Identity is a theme i am always drawn to in the discussion of blackness in culinary arts. In order to begin to solve the issues of inclusion, representation, supplemental culinary history education, and the dozen other topics facing us in the culinary world, we first have to deal with our collective culinary identity.
At the 2012 Minority Chef Summit in Jacksonville, Fl we had a very deep conversation about this very topic . The starting point was Chef Kevin Mitchell and his 16 year old senior thesis written while at the CIA. It was a brilliant telling of our evolution in American cooking, with an eye toward the changes he felt we had to make as a community in order to cement our future in this work. When we all read the paper we were blown away by its intensity and the fact that 16 years later it still resonated.
With Kevin and his paper as the base of the conversation we then looked to Chef Joe Randall to provide the flourish. I don’t think that any discussion on the topic of heritage would be complete with out Chef Joe and his historical insight and legendary candor. Chef Joe is our link to the past, the reason any of us have careers, and is the manifestation of what we should each hope to accomplish in our work so with him front and center we had the makings of a pretty great conversation.
And so, as the final panel of the morning session on the second day of the Summit I had the honor of moderating and hour long discussion filled with critical historical context, interesting insight into the emergence of what we consider cuisine in this country, and pretty profound stories that set the tone for a new level of understanding on the topic of racial identity in the culinary world.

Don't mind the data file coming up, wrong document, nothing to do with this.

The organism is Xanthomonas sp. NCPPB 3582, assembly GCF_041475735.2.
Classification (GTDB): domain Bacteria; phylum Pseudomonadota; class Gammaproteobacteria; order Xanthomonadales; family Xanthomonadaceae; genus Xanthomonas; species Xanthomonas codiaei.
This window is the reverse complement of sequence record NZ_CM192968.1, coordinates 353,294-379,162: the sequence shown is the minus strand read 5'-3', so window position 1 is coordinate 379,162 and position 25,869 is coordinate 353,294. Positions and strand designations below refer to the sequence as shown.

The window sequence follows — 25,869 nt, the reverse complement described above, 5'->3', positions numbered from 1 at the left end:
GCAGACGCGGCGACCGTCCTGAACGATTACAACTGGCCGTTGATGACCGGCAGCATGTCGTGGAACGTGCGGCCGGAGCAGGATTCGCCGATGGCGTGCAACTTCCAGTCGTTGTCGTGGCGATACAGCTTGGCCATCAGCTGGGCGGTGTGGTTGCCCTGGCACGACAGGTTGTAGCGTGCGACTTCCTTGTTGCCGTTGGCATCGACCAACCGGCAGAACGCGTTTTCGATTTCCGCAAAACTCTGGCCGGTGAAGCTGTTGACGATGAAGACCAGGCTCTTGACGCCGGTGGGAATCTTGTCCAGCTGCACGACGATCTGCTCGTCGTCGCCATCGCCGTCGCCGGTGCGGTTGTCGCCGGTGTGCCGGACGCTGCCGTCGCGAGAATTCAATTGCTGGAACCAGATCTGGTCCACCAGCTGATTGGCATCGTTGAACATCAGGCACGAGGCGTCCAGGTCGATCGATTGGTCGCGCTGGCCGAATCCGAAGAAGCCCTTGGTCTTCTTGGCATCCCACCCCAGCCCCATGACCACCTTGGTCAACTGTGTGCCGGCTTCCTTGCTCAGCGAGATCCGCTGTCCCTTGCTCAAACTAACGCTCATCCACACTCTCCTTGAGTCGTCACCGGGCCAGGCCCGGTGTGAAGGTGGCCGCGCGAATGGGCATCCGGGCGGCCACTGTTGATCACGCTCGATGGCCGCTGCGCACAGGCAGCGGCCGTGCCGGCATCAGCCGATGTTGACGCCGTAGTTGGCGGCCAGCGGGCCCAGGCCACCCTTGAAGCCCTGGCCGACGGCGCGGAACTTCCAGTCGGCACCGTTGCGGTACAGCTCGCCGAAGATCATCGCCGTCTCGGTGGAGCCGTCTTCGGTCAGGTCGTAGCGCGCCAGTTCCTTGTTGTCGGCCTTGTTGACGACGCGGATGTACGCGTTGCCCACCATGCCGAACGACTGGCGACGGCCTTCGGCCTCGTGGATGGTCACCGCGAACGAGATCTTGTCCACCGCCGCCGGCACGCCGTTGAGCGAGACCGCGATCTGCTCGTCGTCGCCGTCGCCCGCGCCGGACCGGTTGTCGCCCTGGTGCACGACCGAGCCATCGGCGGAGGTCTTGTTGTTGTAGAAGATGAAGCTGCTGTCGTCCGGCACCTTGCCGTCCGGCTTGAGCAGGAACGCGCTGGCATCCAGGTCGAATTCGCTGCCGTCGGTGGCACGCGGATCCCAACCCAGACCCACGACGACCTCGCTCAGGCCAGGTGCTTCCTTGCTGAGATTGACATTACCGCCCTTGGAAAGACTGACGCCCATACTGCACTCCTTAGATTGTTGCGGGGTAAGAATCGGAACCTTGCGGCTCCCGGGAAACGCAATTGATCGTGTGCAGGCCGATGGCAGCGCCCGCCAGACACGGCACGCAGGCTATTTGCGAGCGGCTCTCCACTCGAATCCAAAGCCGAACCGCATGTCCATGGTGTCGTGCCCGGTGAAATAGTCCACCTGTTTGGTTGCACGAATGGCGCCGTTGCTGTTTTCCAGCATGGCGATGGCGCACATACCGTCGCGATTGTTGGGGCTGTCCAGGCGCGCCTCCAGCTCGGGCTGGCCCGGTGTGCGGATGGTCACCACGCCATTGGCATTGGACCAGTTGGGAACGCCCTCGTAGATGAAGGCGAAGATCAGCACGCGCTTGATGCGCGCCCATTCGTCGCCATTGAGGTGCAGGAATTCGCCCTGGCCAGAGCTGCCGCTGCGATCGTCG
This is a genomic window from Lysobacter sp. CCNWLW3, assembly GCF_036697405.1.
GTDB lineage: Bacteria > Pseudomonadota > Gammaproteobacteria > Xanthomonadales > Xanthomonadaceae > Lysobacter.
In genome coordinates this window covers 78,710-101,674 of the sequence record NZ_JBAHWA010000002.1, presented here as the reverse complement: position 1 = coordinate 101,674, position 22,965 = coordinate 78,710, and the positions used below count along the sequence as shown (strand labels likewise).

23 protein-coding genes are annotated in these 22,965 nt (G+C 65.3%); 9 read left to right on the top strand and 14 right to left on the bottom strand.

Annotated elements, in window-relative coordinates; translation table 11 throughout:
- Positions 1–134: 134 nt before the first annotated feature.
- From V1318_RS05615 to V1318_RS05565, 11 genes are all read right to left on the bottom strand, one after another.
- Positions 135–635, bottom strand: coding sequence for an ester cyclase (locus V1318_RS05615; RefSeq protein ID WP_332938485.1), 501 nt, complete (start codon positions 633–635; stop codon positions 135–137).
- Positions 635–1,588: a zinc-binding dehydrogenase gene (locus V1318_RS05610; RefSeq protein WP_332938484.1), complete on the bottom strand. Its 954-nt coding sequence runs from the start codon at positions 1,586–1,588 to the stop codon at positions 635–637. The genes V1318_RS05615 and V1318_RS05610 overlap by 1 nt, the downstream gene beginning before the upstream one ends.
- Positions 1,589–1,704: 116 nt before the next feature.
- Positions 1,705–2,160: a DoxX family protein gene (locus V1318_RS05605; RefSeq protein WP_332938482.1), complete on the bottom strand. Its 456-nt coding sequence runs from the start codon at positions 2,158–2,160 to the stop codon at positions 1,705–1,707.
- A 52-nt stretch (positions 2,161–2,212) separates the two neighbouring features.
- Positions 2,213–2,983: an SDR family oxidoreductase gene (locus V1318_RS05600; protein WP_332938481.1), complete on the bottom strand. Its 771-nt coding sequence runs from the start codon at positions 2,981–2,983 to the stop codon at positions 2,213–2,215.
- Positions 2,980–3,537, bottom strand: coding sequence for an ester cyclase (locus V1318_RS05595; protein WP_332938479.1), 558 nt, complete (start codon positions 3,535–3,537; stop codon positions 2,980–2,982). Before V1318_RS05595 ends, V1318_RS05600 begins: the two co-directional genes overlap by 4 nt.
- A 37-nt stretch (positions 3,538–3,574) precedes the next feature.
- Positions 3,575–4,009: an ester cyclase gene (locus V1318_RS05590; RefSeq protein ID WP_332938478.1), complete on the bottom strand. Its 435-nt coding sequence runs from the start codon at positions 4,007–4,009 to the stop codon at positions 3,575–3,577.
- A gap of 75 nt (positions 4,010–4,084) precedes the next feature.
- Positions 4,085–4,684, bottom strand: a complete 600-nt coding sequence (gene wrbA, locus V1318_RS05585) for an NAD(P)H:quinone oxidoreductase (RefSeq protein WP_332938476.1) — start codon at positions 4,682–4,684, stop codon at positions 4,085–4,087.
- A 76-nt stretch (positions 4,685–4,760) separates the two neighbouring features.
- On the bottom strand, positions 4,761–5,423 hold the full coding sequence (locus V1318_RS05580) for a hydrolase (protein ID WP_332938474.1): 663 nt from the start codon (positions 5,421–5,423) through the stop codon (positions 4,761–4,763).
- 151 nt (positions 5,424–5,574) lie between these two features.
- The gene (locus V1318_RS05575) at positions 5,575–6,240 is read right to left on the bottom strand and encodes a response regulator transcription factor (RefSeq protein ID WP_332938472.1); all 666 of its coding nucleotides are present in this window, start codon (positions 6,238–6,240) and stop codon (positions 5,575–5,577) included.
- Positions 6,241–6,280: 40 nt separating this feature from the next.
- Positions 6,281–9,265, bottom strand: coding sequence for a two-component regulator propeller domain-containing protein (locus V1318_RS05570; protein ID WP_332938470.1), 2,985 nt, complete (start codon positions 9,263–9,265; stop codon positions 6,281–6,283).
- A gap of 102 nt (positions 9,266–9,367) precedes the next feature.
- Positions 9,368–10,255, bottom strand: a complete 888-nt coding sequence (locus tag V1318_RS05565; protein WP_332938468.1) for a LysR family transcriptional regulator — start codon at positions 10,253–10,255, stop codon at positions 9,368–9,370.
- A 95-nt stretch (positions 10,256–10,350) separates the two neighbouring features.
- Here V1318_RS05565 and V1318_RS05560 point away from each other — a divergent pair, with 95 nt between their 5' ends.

The conversation we started is one that will continue for some time with various points of view and differing opinions, but to be in that room hearing Chef Joe talk about the history he lived and the legacy he paved for all of us, to listen to Kevin reminisce about the process of writing a thesis so close to his heart and so outside the consciousness of his collegiate culinary environment made me know that the power of what we are doing as a collective unit is very necessary to this movement. That room, in that moment, having that conversation felt like the center of the earth for an hour and I’m still in awe that i was a part of it.
One of the major missions of my work has always been telling our stories in a way that provides inspiration and a sense of reverence for our place in the story of American cuisine. The power of our story is what will bring more young black men and women to this work and will secure our future place in culinary history. The major question is where we go from here. How do we make what we shared last weekend carry over into our culinary lives? There isn’t one simple answer, but I think that if we each take what we felt in that room, that sense of community, and begin to infuse that energy in our interactions with students, our colleagues and our staffs that we will be headed in the right direction. I am so proud to have been part of history and I think that the best is yet to come. We are a unit now so its up to all of us to be the powerful change we want to see in our industry and I believe what we accomplished in our discussion is the beginning.